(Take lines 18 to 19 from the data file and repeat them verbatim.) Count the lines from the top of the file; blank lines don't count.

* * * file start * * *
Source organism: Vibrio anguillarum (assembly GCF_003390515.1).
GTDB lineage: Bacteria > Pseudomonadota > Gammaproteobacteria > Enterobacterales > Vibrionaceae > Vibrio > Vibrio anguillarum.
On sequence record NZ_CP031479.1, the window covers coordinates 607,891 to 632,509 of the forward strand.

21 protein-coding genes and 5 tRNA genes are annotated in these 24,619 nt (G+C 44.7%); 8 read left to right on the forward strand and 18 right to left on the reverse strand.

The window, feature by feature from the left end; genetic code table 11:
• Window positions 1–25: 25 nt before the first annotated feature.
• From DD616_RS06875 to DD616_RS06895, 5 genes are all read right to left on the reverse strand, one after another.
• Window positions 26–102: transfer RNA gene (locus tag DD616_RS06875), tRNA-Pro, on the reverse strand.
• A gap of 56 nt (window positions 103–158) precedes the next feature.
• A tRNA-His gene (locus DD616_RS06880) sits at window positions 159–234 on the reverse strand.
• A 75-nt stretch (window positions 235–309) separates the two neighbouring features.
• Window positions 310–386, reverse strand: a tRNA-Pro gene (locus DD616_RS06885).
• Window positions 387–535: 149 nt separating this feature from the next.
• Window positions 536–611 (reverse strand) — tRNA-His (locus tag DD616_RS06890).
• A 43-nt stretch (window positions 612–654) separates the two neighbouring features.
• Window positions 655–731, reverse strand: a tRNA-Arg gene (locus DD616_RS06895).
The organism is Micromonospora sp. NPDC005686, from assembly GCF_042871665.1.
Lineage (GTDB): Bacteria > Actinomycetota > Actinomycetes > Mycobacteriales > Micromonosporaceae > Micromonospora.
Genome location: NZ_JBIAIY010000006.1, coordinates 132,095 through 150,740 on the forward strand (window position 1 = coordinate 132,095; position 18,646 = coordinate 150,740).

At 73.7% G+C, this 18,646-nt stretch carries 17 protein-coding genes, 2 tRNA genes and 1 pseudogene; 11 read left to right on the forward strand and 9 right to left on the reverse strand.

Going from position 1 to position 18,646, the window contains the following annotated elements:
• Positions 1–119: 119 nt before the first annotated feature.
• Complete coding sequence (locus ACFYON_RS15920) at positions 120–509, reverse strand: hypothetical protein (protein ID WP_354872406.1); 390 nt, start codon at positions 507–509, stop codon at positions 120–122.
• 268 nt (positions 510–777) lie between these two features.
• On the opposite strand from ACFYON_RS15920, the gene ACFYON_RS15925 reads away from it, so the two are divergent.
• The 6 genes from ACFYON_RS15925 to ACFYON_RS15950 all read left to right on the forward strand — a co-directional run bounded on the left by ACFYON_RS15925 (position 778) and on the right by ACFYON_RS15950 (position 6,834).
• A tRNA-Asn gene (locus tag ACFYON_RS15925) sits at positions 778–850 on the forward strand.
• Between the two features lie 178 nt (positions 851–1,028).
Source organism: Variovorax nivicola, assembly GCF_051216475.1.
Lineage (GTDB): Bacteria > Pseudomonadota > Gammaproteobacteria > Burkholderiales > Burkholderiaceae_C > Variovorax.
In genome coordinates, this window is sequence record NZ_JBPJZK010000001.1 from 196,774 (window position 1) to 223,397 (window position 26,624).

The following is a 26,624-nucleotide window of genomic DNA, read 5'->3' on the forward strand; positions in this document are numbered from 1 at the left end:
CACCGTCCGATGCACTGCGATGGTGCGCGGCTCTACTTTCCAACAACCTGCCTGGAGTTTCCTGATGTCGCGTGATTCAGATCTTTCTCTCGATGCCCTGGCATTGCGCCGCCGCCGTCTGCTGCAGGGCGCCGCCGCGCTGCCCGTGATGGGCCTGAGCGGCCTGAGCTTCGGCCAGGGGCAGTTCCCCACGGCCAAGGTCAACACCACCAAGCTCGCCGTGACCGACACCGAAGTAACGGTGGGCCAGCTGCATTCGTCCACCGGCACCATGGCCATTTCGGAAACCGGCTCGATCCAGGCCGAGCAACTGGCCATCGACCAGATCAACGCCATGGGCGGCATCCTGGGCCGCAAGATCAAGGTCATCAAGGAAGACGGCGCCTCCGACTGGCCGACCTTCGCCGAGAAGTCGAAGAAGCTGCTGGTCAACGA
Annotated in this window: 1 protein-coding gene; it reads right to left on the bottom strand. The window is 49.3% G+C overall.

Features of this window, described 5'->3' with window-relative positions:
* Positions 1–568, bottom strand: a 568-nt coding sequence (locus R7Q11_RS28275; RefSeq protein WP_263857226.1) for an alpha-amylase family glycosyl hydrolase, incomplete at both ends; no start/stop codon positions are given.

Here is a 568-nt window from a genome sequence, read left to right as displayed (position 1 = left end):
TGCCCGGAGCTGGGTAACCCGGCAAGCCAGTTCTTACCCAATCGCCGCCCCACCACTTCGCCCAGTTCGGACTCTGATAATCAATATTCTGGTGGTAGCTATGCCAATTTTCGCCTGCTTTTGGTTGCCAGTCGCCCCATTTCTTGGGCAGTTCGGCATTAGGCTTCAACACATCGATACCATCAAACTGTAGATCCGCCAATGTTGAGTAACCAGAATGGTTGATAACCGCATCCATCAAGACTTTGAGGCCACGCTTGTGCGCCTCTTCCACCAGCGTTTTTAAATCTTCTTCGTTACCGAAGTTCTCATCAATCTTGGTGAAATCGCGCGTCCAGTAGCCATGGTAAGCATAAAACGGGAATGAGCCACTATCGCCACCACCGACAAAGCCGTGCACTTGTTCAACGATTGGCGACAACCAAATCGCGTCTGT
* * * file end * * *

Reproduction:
Lineage (GTDB): Bacteria > Actinomycetota > Actinomycetes > Mycobacteriales > Micromonosporaceae > Micromonospora.
Genome location: NZ_JBIAIY010000006.1, coordinates 132,095 through 150,740 on the forward strand (window position 1 = coordinate 132,095; position 18,646 = coordinate 150,740).